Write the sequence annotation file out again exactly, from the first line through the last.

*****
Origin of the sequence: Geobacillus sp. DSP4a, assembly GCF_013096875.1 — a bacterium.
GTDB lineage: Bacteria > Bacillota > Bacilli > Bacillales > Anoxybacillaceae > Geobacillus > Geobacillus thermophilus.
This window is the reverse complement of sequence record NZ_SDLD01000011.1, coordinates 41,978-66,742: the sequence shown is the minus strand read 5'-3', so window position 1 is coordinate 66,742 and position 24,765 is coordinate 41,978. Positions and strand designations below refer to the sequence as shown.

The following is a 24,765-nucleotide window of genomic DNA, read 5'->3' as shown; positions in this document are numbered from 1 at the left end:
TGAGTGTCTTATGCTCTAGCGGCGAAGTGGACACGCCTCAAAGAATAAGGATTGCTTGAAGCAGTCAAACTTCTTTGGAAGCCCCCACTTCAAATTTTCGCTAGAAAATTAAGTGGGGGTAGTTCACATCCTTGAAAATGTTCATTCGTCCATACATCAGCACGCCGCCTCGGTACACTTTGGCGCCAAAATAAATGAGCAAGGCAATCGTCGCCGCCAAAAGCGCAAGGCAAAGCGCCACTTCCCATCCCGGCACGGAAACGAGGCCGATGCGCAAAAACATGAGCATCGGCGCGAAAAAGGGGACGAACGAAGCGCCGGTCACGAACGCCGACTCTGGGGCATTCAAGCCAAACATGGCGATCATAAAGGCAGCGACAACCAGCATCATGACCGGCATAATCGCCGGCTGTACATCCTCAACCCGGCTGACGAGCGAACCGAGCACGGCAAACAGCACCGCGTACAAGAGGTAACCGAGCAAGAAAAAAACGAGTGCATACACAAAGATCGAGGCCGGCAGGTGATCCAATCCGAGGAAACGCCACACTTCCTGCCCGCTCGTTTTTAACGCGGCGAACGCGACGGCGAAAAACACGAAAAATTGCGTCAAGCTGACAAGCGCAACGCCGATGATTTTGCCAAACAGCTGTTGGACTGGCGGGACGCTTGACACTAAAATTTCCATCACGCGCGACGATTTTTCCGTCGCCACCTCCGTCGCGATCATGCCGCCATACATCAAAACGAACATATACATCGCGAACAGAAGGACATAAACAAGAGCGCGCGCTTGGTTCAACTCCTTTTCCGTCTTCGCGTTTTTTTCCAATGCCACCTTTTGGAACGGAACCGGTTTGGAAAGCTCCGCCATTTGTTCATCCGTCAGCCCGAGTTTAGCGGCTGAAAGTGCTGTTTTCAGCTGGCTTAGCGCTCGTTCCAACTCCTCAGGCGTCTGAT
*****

Origin of the sequence: Geobacillus sp. DSP4a, assembly GCF_013096875.1 — a bacterium.
GTDB lineage: Bacteria > Bacillota > Bacilli > Bacillales > Anoxybacillaceae > Geobacillus > Geobacillus thermophilus.
This window is the reverse complement of sequence record NZ_SDLD01000011.1, coordinates 41,978-66,742: the sequence shown is the minus strand read 5'-3', so window position 1 is coordinate 66,742 and position 24,765 is coordinate 41,978. Positions and strand designations below refer to the sequence as shown.

The following is a 24,765-nucleotide window of genomic DNA, read 5'->3' as shown; positions in this document are numbered from 1 at the left end:
TGAGTGTCTTATGCTCTAGCGGCGAAGTGGACACGCCTCAAAGAATAAGGATTGCTTGAAGCAGTCAAACTTCTTTGGAAGCCCCCACTTCAAATTTTCGCTAGAAAATTAAGTGGGGGTAGTTCACATCCTTGAAAATGTTCATTCGTCCATACATCAGCACGCCGCCTCGGTACACTTTGGCGCCAAAATAAATGAGCAAGGCAATCGTCGCCGCCAAAAGCGCAAGGCAAAGCGCCACTTCCCATCCCGGCACGGAAACGAGGCCGATGCGCAAAAACATGAGCATCGGCGCGAAAAAGGGGACGAACGAAGCGCCGGTCACGAACGCCGACTCTGGGGCATTCAAGCCAAACATGGCGATCATAAAGGCAGCGACAACCAGCATCATGACCGGCATAATCGCCGGCTGTACATCCTCAACCCGGCTGACGAGCGAACCGAGCACGGCAAACAGCACCGCGTACAAGAGGTAACCGAGCAAGAAAAAAACGAGTGCATACACAAAGATCGAGGCCGGCAGGTGATCCAATCCGAGGAAACGCCACACTTCCTGCCCGCTCGTTTTTAACGCGGCGAACGCGACGGCGAAAAACACGAAAAATTGCGTCAAGCTGACAAGCGCAACGCCGATGATTTTGCCAAACAGCTGTTGGACTGGCGGGACGCTTGACACTAAAATTTCCATCACGCGCGACGATTTTTCCGTCGCCACCTCCGTCGCGATCATGCCGCCATACATCAAAACGAACATATACATCGCGAACAGAAGGACATAAACAAGAGCGCGCGCTTGGTTCAACTCCTTTTCCGTCTTCGCGTTTTTTTCCAATGCCACCTTTTGGAACGGAACCGGTTTGGAAAGCTCCGCCATTTGTTCATCCGTCAGCCCGAGTTTAGCGGCTGAAAGTGCTGTTTTCAGCTGGCTTAGCGCTCGTTCCAACTCCTCAGGCGTCTGAT